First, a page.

Sunday, June 1
I went for a run, and then made another omelette. My daughter wanted Elmo on the iPad, so I kind of lost track of seconds and F’d that one up. I made her eat that one and made a new one.

I went to the farmers’ market for shiners, and I spent half my paycheck at Lani’s farm stand buying greens, pea shoots, and flowing broccoli rabe.

I headed into the city for a Norwegian Icons design show at Open Gallery on the Bowery. It’s hard to walk by Prime Meats on a sunny afternoon and not sit down for a bottle of rosé. My daughters are practically raised on their pretzels (extra butter, hold the mustard). Christina and I drank a bottle of wine and split a tuna Niçoise.

Sunday is all about cooking for me. My neighbor across the hall used to cook for Charlie Trotter, so we usually combine forces for something special. That night, it was harissa monkfish and spring-onion skewers. Plus smashed peas with mint-and-chile-flake sautéed fava leaves (from Lani’s), fried shiners, and potato salad with charred leeks.

I’m trying to stop drinking so much whiskey at night. One is fine, but one never seems like enough. Especially when watching Game of Thrones.

Monday, June 2
I caught an early train to a city I can’t reveal to meet with a chef I can’t name. We are working on an October story with him, so I trailed him in the kitchen the entire day. Suffice it to say that I ate my weight in all kinds of good things. The staff meal was carnitas tacos! I drank too much Willett whiskey, and as I was buying toothpaste at CVS, I succumbed to the siren song of Cheetos. Those little temptresses get me every time. It’s never fun waking up the next morning with an empty bag of them in bed with you.

Tuesday, June 3
I took an early train back to New York. On my way back from Penn Station, I stopped at this trippy sushi joint that individually wraps all the sushi. I’ve got a thing for onigiri, those rice triangles stuffed with all kinds of stuff. It reminds me of trips to Tokyo.

Tuesday, we had lots of tastings in the kitchen at BA. That happens every day at 3 p.m. We all gather around the table like a family and talk about the dishes: what went into it, what could be tweaked, etc.

That night, I was back at Prime Meats doing some “research” for an upcoming aperitif and digestif story we are working on. I also managed to have another 50/50 cocktail and the staff drink at Prime Meats, which is called a Hard Start. It consists of half Fernet Branca, half Fernet Menta. It’s not for everyone.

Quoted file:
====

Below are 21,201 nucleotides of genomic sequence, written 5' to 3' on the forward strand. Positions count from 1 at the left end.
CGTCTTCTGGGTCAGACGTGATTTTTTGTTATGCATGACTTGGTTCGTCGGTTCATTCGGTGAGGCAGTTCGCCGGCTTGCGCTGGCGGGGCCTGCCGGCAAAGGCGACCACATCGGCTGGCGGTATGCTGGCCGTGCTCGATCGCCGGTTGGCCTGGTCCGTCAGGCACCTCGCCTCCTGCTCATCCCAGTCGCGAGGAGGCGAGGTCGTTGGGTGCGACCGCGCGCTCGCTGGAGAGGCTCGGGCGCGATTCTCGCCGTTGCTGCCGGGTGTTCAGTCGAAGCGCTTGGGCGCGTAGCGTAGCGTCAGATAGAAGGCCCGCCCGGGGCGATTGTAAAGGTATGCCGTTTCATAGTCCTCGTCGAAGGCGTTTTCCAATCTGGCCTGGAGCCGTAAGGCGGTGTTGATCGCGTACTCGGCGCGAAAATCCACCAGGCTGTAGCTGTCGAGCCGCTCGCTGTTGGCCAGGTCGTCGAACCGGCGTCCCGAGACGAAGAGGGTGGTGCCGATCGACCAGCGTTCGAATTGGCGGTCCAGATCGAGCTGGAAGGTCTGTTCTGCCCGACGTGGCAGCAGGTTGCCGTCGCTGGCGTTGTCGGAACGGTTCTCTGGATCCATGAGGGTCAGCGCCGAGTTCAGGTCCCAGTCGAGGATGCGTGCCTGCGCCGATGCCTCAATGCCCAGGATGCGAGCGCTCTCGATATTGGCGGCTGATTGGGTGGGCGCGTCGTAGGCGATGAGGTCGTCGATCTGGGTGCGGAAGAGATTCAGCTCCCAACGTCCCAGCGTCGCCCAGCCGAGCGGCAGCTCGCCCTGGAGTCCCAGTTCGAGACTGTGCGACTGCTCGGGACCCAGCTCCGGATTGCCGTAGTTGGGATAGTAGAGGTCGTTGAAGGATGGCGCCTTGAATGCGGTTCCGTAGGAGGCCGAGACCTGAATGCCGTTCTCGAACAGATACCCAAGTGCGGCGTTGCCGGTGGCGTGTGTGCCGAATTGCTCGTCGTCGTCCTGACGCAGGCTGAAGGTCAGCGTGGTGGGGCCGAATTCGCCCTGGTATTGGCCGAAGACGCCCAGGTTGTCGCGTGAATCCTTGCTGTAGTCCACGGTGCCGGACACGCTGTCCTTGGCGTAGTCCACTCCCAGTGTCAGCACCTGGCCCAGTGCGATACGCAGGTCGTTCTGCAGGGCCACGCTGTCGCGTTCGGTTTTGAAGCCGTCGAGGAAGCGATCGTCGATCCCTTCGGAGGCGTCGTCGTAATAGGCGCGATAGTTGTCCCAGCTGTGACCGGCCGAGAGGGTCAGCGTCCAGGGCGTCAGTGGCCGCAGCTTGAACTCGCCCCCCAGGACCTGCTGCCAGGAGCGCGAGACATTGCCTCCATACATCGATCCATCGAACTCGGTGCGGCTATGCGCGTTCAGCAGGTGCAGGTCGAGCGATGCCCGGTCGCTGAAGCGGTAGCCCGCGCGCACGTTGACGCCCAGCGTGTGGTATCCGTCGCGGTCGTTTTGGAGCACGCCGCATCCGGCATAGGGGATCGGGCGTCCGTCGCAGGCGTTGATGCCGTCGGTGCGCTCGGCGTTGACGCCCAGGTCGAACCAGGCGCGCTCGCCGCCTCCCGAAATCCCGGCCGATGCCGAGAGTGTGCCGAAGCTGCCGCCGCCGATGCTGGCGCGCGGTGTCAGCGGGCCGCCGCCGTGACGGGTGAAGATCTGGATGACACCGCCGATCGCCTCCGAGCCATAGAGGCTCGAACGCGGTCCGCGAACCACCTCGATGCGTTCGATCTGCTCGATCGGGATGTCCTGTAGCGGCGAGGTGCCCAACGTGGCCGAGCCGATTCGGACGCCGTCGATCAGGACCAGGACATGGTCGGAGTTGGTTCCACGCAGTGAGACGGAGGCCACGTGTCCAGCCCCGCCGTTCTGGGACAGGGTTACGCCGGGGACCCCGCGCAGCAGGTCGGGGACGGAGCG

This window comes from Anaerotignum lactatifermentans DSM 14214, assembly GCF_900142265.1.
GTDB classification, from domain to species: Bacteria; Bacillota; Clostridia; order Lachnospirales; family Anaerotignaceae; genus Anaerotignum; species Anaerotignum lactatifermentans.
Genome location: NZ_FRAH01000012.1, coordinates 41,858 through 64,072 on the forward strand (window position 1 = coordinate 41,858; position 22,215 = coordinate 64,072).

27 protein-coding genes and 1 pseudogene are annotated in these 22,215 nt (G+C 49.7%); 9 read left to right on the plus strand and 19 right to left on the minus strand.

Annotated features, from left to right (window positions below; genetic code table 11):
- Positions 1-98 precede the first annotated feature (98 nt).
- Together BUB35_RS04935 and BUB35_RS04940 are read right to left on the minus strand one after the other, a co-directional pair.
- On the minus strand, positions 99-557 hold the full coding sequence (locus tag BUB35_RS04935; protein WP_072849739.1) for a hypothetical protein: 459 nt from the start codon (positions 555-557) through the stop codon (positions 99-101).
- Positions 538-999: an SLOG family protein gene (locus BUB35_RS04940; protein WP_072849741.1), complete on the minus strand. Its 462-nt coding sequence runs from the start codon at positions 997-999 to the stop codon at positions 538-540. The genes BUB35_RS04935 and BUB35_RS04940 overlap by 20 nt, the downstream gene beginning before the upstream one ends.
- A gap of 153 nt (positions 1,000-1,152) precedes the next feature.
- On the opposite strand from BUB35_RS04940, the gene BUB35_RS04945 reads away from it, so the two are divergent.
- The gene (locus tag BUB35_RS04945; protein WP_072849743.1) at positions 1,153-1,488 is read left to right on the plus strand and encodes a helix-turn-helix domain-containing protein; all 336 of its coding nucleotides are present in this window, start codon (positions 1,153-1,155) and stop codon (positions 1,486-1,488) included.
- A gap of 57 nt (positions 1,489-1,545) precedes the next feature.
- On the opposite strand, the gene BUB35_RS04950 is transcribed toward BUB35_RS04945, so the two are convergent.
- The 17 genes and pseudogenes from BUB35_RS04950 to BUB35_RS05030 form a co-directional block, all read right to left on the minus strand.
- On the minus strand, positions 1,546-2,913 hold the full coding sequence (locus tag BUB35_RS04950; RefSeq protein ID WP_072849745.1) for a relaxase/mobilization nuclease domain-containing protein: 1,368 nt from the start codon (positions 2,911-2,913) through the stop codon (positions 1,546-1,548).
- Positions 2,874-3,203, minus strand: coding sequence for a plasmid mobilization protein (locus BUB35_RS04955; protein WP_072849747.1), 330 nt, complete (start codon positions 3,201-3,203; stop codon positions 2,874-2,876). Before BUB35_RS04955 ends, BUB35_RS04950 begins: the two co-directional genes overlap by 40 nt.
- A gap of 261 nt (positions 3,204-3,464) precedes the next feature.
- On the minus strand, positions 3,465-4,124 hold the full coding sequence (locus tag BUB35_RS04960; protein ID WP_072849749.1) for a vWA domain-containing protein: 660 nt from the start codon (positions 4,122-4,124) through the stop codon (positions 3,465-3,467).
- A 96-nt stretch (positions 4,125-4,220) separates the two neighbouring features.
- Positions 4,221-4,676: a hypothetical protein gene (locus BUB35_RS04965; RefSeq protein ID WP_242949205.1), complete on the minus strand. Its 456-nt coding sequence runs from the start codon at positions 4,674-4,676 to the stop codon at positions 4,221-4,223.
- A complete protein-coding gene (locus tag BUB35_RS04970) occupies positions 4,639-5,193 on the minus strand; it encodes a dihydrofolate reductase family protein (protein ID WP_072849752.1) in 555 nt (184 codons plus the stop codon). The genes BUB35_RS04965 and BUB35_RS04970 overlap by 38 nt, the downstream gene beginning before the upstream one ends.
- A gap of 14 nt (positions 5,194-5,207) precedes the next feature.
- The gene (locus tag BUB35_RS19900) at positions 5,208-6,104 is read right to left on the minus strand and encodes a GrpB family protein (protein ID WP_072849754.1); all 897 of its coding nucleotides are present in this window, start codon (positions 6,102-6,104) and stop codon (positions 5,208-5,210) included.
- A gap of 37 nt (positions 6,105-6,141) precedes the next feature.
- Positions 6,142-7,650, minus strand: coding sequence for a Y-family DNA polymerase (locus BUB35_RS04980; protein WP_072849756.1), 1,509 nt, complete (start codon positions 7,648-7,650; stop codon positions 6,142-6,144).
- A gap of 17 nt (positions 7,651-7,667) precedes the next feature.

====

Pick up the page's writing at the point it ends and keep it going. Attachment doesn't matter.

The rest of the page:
I tried to eat at the Mission Chinese pop-up, but the wait was two hours. The last time I waited two hours for a reservation was back in the day at Lupa. I love food, but waiting for two hours plus for anything is bonkers to me. But it was late, and all I could really think about was a burger and French fries, so Prime Meats it was.

Wednesday, June 4
A foggy morning, to say the least. It was our annual BA editors retreat at the rooftop at the Gramercy Park Hotel. Breakfast was scrambled eggs with bacon and some mixed fruit. Not great.

Lunch was kind of a bummer: mediocre BLTs with, I’m guessing, the bacon we didn’t finish in the morning, a ho-hum strawberry salad, and I can’t remember what else. A few of us decided to go downstairs to Maialino for some nice prosciutto and mozzarella, fried artichokes, and some pastas that actually never came. We had to get back upstairs to hear our first guest speaker, Anna Wintour. During the talks, we drank rosé.

After that, it was time for the party out at Roberta’s. It was a pizza party with lots of beer, wine, and whiskey. The Bee Sting pie they do, with hot salumi and honey, is pretty amazing. At some point around 10 p.m., I got an Uber and crawled into bed. I had to get up early to get my picture taken for this column! Ten years ago, I would have been very irresponsible and stayed up until 2 a.m. I’m learning the key to being a parent: drink early.

Bon Appetit’s Andrew Knowlton Eats at Prime Meats Every Day, Goes